Report: College Football to Begin Playoffs in 2014?


US Presswire

ESPN’s Joe Schad has tweeted some of the finest words to ever hit Twitter this afternoon, signalling that College Football will indeed have playoffs in 2014, pending approval from university presidents.

Playoffs? PLAYOFFS?!?!

While it seems unlikely that college presidents would turn down the opportunity to play one more game(think about all of that ‘Final Four’ merchandise revenue that could be made), knowing the NCAA and the stubbornness of the college presidents, anything is possible.

According to Adam Rittenberg of ESPN, the presidents, including USC President C.L. Max Nikias, will meet on June 26th to decide the fate of the proposition, and will also consider other models to the playoff system.

Now, what happens to the BCS? Dennis Dodd of CBS reported yesterday that the BCS name and branding would cease to exist with the emergence of a 4-team playoff, and following today’s summit, Pac-12 commissioner Larry Scott echoed that sentiment and then some, per Schad.

Having a selection committee is really going to be an interesting concept. Does it work in basketball? Predominantly yes, given that there’s 68 teams making the NCAA Tournament and therefore more room for disagreement that lessens the blow of a snub.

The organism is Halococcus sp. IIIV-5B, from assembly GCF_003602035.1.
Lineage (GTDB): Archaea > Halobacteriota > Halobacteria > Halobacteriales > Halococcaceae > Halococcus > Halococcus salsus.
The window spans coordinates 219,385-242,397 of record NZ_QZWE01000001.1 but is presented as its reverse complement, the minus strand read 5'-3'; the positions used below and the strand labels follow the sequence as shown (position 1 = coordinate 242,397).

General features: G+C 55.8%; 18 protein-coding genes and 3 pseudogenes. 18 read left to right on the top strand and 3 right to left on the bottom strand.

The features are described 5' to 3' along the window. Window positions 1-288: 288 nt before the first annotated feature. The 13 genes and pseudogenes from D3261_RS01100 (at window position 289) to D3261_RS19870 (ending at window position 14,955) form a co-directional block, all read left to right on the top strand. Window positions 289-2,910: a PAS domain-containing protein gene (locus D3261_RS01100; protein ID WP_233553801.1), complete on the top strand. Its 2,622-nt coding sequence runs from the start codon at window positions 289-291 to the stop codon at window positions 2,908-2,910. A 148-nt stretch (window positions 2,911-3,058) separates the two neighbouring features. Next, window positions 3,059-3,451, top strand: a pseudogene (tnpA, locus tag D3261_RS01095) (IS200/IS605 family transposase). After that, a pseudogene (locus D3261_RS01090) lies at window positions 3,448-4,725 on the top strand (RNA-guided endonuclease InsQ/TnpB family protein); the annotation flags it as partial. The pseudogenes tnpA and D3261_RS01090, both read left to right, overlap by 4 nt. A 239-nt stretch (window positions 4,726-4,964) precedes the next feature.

With a 4-team playoff, how will a committee react to having two teams from the same conference in the running, or perhaps a rematch of an early season showdown? Given the discrepencies in postseason philosophy across the board, a committee can either be the greatest thing for college football or the worst.

Let’s be real, while the BCS system allowed for just two teams and thus was flawed, it still gave us two teams and it did its job in that sense, without biases or predjuices due to the computer rankings. Did it choose Nebraska over Oregon and Oklahoma over USC? It sure did. But it did so by sticking to its core criteria. Don’t hate the player, hate the game.

So, now we wait. We wait for confirmation and approval, look forward to the next round of debates: home games or predetermined sites.

Oh, so that answers that.